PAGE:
people. As the people subject to authority, we must hold morals and values in their proper place and
with the proper treatment; not doing so would make us guilty of allowing others without such morals
and values to influence government, making us guilty of the long-term effects of such a process. This
leads us to affirm the resolution and to stand Resolved: That the United States Federal Government
should significantly reform its environmental policy.
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Deep Ecology AFF


A. Precursory Devlopment
ii] Resolutional Analysis

The most important thing in today’s debate round is the resolution, which is why we offer Resolutional
Analysis as the next subsection of our case:

The resolution will be operationally defined; specific definitions will be provided upon request.
However, operationally defining the resolution is superior to a textbook because it provides the full
scope, uninhibited and limited by categorical reference. Environmental policy is just that – a policy that
is deemed an environmental policy, whether or not it sounds like one.
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Deep Ecology AFF


A. Precursory Devlopment
iii] Framework

In determining how to apply the resolution to the case, we have to determine the Framework, or the
requirement to look at the real-world. In debate, we can divide the real-world and made-up-world quite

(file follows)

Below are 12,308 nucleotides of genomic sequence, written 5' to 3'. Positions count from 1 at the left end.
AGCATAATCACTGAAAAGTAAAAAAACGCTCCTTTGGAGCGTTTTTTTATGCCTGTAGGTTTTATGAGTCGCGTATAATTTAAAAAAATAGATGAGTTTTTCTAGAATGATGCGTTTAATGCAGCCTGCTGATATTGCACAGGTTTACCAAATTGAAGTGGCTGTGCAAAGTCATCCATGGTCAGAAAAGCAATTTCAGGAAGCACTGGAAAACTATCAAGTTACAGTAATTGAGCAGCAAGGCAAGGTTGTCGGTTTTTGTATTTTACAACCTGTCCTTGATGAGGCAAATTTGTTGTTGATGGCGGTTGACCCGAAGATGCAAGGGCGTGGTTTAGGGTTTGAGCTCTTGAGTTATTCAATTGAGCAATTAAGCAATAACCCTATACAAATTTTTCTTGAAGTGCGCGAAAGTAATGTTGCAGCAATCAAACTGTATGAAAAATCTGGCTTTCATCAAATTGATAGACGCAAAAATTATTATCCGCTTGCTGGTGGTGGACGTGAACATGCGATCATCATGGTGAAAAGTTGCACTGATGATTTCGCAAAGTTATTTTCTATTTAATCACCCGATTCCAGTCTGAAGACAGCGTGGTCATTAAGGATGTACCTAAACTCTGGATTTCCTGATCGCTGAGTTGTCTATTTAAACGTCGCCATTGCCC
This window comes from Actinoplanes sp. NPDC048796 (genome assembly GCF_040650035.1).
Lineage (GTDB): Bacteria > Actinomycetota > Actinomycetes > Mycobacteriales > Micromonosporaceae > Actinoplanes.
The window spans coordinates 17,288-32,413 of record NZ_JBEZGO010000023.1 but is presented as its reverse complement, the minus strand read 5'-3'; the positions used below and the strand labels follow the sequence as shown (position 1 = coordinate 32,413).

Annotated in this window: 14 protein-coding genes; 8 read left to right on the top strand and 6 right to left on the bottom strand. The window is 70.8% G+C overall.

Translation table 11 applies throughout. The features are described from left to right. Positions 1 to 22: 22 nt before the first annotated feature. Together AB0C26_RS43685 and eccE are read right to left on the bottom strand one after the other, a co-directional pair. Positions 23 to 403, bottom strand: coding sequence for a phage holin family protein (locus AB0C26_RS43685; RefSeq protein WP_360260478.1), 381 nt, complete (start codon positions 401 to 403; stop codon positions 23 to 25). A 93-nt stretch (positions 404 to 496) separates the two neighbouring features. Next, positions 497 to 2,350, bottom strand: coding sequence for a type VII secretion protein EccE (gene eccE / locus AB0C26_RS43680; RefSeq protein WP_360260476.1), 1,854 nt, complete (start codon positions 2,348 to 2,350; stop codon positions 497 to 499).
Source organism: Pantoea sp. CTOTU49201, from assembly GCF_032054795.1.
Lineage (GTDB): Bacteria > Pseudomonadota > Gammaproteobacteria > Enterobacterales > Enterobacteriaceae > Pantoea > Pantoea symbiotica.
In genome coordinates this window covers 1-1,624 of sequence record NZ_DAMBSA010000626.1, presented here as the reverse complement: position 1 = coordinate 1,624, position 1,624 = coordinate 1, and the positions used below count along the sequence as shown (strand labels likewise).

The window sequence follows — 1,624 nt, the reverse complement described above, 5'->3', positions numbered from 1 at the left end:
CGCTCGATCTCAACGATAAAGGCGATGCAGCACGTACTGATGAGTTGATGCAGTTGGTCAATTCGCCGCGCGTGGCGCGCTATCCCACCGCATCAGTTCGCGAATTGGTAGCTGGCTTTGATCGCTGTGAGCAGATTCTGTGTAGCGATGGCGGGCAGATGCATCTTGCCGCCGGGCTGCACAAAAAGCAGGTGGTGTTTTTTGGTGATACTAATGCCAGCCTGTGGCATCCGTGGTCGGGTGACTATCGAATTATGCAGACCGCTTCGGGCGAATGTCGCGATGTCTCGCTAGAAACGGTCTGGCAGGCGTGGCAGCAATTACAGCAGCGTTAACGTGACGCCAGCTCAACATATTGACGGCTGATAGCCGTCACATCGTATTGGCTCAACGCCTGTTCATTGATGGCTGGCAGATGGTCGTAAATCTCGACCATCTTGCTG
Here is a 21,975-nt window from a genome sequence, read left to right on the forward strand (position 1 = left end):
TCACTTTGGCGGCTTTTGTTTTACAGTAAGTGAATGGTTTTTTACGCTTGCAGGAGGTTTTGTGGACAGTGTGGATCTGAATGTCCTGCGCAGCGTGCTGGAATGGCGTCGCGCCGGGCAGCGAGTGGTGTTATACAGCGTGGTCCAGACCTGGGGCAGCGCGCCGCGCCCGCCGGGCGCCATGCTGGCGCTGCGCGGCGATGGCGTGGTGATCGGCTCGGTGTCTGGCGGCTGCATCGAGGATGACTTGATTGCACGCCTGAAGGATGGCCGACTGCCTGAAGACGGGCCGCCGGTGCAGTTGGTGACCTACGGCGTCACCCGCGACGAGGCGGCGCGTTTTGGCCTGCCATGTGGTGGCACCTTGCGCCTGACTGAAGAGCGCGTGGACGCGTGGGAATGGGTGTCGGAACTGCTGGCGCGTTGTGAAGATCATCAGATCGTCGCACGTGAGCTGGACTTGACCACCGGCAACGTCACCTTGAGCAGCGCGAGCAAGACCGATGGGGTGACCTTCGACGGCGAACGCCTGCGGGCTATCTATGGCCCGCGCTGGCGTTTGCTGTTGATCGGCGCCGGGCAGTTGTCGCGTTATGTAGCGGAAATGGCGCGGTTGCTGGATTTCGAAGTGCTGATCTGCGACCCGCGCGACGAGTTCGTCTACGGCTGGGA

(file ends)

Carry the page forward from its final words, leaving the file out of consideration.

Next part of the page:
effectively: the made-up-world is a Congress policy or an economic disad; anything that isn’t a priori.
Henceforth, everything that is a priori is real-world – topicality, kritiks, theory, and aff/neg
philosophy/positions. This case will primarily focus on the real-world – things that actually have impact,
rather than the made-up-world that doesn’t; thus, the framework is one of real-world impacts, a
recognition that fiat is illusionary and that the audience of the round (including the opposing team and
the judge) is who we’re really affecting.

This acknowledgement leads us to the next section:


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Deep Ecology AFF


B. Link:

Government
First, an identification of a government action (link); second, why the government acted accordingly
(analysis); and third, the impact to the government’s mindset (impact).

The United States military is already preparing for resource wars


Dr Tom Clonan [Irish Times Security Analyst. He lectures in the School of Media, DIT], “US generals planning for resource wars”,
Published by the Irish Times, September 22, 2008, http://www.irishtimes.com/newspaper/opinion/2008/0922/1221998220381.html, brackets in original

ANALYSIS: The US military sees the next 30 to 40 years as involving a state of continuous war against
ideologically-motivated terrorists and competing with Russia and China for natural resources and markets, writes Tom Clonan
AS GENERAL Ray Odierno takes command of US forces in Baghdad from troop surge architect Gen David Petraeus, America has begun planning in
earnest for its phased withdrawal.
The extra brigade combat teams - or battlegroups - deployed to Iraq by Petraeus have already withdrawn and a further 8,000 troops have been diverted to
Afghanistan.
In January, the next president of the United States will conclude America's timetable for withdrawal in final negotiations with the Iraqi government.
Further evidence of America's future military intentions is contained in recently published strategy
documents issued by the US military.
Under the auspices of the US department of defence and department of the army, the US military have just published a document entitled 2008 Army